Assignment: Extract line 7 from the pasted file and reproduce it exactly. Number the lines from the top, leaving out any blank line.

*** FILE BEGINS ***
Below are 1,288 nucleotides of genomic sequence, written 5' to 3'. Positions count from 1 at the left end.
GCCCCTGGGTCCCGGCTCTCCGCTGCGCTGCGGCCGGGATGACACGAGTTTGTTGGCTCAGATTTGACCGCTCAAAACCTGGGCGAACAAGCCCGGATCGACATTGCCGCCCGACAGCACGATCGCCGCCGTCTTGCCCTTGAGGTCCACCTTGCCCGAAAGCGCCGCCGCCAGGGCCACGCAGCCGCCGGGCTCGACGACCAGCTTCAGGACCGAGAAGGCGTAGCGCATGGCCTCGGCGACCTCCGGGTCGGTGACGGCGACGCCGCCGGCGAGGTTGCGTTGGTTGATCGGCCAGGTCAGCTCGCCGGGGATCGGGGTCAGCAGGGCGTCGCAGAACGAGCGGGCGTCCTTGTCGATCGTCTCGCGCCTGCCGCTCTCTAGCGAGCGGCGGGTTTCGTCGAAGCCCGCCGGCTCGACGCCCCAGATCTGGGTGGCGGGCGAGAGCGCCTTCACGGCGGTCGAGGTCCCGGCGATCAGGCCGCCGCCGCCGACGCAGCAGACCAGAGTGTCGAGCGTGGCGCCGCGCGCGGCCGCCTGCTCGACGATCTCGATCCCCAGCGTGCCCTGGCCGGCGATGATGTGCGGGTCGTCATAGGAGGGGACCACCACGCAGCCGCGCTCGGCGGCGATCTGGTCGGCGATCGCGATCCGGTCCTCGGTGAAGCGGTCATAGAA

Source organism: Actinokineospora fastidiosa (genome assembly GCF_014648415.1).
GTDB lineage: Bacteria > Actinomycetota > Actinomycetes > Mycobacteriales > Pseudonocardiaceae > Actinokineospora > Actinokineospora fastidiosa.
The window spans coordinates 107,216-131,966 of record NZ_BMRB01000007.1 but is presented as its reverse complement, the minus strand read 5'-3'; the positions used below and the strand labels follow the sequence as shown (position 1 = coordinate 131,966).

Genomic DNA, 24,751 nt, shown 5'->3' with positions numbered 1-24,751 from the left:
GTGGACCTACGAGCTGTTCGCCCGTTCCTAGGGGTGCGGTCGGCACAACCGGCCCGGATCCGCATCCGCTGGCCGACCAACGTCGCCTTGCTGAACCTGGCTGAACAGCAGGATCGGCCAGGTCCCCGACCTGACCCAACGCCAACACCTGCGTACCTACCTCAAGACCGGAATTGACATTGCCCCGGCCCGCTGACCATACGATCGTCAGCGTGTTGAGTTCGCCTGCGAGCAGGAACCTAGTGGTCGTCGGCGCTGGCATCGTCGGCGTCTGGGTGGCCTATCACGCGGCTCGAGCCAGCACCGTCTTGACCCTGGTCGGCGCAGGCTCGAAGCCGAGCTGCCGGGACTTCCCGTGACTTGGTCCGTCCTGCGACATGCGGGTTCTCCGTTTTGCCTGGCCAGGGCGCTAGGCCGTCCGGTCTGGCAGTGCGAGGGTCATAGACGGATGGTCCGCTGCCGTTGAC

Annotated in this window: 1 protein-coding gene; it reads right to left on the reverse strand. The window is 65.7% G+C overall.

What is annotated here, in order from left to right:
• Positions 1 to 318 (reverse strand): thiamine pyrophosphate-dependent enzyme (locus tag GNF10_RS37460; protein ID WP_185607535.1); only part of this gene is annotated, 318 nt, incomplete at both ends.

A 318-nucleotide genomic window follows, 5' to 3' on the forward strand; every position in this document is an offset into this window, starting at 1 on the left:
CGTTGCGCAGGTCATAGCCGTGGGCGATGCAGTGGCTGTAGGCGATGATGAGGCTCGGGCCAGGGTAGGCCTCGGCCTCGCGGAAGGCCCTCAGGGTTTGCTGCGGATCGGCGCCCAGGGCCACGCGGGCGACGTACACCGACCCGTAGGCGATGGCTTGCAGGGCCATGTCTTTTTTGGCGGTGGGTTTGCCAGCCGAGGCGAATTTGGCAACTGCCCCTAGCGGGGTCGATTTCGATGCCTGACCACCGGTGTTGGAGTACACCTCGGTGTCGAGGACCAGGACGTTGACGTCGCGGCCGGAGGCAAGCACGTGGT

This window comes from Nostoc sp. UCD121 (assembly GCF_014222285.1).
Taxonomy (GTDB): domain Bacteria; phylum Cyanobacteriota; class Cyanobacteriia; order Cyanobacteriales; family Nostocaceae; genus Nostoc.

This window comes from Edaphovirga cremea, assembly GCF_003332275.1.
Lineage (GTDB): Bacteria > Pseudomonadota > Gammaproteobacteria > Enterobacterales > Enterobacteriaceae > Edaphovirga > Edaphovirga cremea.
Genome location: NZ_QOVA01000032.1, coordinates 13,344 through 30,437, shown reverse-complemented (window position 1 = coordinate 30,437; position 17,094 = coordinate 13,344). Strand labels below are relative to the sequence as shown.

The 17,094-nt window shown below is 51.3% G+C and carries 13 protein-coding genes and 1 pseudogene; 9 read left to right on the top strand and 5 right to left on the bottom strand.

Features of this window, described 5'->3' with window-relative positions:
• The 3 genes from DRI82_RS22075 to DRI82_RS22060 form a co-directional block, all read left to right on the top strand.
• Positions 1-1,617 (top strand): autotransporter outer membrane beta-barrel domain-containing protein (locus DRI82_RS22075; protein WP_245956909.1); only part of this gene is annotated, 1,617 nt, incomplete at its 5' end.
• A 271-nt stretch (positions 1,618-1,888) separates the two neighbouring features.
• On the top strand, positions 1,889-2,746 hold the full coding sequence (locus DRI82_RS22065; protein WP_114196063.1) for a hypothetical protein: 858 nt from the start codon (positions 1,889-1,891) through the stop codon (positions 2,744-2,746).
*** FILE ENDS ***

GTGGACCTACGAGCTGTTCGCCCGTTCCTAGGGGTGCGGTCGGCACAACCGGCCCGGATCCGCATCCGCTGGCCGACCAACGTCGCCTTGCTGAACCTGGCTGAACAGCAGGATCGGCCAGGTCCCCGACCTGACCCAACGCCAACACCTGCGTACCTACCTCAAGACCGGAATTGACATTGCCCCGGCCCGCTGACCATACGATCGTCAGCGTGTTGAGTTCGCCTGCGAGCAGGAACCTAGTGGTCGTCGGCGCTGGCATCGTCGGCGTCTGGGTGGCCTATCACGCGGCTCGAGCCAGCACCGTCTTGACCCTGGTCGGCGCAGGCTCGAAGCCGAGCTGCCGGGACTTCCCGTGACTTGGTCCGTCCTGCGACATGCGGGTTCTCCGTTTTGCCTGGCCAGGGCGCTAGGCCGTCCGGTCTGGCAGTGCGAGGGTCATAGACGGATGGTCCGCTGCCGTTGAC